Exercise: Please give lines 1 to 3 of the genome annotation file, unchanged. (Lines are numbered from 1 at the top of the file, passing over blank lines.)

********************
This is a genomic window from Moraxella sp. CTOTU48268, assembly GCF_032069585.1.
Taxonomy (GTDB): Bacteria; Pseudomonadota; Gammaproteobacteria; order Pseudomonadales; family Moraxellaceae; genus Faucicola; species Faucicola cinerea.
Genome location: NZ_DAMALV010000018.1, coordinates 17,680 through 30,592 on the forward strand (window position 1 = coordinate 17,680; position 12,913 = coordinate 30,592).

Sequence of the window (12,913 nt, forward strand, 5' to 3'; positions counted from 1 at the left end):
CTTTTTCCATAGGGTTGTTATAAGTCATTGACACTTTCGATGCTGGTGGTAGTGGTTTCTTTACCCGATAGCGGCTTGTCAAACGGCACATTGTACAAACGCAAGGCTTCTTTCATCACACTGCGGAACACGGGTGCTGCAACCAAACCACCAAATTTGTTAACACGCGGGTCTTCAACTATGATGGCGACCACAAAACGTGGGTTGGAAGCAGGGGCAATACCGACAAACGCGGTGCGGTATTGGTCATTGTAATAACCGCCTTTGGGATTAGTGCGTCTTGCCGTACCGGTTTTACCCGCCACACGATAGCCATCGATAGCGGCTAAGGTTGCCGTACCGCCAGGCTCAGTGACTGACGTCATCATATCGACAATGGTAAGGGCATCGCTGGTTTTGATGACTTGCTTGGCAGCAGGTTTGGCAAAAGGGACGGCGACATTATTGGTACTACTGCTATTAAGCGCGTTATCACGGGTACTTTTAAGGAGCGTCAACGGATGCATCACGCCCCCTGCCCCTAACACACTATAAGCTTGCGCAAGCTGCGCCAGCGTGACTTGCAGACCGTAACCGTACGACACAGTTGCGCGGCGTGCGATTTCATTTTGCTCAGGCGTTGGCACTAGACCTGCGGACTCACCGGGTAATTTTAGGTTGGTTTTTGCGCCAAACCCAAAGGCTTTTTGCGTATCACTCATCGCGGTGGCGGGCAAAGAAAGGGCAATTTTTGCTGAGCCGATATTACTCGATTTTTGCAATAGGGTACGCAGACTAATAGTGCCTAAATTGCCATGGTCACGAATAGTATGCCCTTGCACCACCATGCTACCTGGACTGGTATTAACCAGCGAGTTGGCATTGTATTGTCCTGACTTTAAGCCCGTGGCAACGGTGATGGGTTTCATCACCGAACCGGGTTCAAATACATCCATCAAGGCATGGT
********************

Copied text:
This is a genomic window from Moraxella sp. CTOTU48268, assembly GCF_032069585.1.
Taxonomy (GTDB): Bacteria; Pseudomonadota; Gammaproteobacteria; order Pseudomonadales; family Moraxellaceae; genus Faucicola; species Faucicola cinerea.
Genome location: NZ_DAMALV010000018.1, coordinates 17,680 through 30,592 on the forward strand (window position 1 = coordinate 17,680; position 12,913 = coordinate 30,592).